It could be five years before Iraqi forces can guarantee security and allow U.S.-led coalition troops to wind down their role, a leading think tank said Tuesday.
The London-based International Institute for Strategic Studies (search) said bringing peace to Iraq will depend on its interim government taking control of security and winning public confidence.
"It is essential that Iraqi security forces become the primary instrument of law and order," the institute said in its annual publication, "The Military Balance."
The institute's director, John Chipman, also addressed the issue of terrorism at a news conference, saying that while the United States remains a top target for Al Qaeda, Europe may be at a higher risk of attack because of weaker security and its proximity to the Middle East.
The report highlighted efforts to build up Iraqi government forces, but said the task was still in a very early stage. It will take some time before Iraqi forces are ready to take the lead in controlling Iraq and defeating insurgents, it added.
The report said that U.S.-trained government forces currently number 36,000.
"It may take five years for them to obtain the aptitude necessary to guarantee stability," the report said.
Asked when U.S. and other coalition troops would be able to leave, Christopher Langton (search), editor of the publication, said that will depend on training Iraqi forces and the speed with which they could take over security.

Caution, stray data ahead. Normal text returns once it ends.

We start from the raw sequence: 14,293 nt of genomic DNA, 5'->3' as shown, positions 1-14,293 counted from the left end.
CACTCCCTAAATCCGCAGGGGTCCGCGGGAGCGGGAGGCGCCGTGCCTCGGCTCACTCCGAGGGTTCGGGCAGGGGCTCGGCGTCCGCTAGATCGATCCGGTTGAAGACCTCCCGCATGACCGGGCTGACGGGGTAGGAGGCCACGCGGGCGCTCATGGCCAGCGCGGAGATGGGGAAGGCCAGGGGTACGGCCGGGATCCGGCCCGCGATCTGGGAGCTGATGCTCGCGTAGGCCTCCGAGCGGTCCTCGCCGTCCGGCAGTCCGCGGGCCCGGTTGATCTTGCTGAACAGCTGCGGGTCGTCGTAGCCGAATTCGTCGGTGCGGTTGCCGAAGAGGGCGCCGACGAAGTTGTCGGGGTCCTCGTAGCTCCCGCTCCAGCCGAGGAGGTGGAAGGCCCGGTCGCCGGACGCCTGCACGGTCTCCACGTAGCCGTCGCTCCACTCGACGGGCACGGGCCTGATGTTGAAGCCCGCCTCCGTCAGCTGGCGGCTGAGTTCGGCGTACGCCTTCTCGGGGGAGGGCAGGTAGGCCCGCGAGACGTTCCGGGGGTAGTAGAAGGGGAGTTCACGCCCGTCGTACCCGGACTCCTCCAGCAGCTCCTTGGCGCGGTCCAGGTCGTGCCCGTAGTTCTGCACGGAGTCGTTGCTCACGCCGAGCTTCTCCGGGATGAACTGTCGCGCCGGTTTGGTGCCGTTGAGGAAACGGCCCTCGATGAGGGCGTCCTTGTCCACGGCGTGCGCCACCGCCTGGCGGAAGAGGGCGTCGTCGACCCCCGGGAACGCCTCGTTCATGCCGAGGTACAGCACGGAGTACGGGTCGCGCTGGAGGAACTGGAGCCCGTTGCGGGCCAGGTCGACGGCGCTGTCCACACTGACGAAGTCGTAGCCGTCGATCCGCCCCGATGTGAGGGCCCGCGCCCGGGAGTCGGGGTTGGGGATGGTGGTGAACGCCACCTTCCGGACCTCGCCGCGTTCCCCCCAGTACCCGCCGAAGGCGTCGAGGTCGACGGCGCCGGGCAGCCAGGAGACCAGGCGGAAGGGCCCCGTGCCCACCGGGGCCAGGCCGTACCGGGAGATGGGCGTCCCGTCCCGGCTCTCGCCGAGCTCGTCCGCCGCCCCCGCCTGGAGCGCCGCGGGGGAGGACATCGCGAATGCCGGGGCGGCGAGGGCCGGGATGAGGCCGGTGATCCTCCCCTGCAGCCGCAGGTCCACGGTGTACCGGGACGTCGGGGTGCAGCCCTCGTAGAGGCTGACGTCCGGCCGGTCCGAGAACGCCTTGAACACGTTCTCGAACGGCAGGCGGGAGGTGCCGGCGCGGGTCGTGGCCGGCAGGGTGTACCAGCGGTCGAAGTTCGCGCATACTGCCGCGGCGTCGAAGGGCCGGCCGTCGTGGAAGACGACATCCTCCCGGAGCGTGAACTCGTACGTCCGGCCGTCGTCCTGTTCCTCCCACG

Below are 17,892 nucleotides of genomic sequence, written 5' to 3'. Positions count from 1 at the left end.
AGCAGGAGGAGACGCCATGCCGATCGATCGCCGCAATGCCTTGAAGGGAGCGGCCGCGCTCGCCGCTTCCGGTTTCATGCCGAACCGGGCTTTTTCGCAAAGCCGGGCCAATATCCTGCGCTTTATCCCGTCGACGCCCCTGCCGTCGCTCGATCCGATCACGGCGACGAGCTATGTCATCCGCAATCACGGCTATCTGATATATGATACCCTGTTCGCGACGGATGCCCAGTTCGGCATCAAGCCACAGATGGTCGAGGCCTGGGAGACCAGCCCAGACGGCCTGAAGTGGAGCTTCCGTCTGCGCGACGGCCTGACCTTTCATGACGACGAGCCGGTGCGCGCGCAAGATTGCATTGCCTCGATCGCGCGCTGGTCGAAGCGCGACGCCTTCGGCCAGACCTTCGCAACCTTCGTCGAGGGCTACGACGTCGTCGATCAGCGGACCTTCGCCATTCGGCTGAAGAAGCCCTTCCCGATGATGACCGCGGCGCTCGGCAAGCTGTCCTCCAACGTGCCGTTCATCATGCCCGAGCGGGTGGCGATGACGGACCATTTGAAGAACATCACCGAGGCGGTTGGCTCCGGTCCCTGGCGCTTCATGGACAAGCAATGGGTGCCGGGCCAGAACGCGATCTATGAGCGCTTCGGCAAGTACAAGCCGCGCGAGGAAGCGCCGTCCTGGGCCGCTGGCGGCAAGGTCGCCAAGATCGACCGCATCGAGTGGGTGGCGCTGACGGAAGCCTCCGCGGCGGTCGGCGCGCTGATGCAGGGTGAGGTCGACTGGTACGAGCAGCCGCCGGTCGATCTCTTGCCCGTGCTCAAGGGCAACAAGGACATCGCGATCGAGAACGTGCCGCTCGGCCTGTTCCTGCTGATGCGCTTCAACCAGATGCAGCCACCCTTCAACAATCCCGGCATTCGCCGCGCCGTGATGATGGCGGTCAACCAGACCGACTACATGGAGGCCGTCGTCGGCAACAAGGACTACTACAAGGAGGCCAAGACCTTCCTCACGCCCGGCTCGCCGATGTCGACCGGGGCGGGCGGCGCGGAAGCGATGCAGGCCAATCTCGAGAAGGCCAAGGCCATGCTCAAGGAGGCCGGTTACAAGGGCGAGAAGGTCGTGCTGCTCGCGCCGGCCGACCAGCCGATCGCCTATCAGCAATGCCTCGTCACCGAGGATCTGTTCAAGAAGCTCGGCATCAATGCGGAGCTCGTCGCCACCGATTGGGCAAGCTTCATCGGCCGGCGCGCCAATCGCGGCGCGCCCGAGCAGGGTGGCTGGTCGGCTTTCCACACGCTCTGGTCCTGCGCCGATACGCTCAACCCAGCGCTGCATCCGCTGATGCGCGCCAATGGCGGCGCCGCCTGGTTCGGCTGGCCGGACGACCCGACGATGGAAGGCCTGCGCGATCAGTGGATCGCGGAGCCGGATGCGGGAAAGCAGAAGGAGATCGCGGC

"That will determine how long the U.S. forces will have to be there," Langton said.
Langton noted that the British government, the second-largest contributor of coalition forces, has said its troops could stay until at least the end of 2006. He said there were not enough coalition troops in Iraq to ensure security, adding to the need to build up Iraqi government forces.
Success in Iraq is not assured, Chipman said.
"The outcome of the U.S.-led international effort to bring stability to the country is far from certain as the most powerful military power in the world struggles with a multifaceted insurgency," he said.
The study said U.S. commanders are trying to create stability and clear the way for January elections by using air and artillery attacks to hit insurgents, while Iraqi authorities offer talks and aid to insurgents who abandon their struggle.
Iraqi officials need to build up the civil administration to help restore peace, it added.
"The elections, if handled in an efficient and transparent manner and accompanied by the imposition of order, could play a crucial part in this process," it said.
The report also said that up to 1,000 foreign fighters had infiltrated Iraq and were working alongside Sunni Muslims loyal to ousted leader Saddam Hussein to target U.S. troops.
"The substantially exposed U.S. military deployment in Iraq presents Al Qaeda with perhaps its most attractive 'iconic' target outside U.S. territory," the report said.
The institute estimated that there are 18,000 potential terrorists plus many more sympathizers around the world. Both that estimate and the figure for foreign fighters inside Iraq are unchanged from last year's report.
The institute is considered the most important security think tank outside the United States.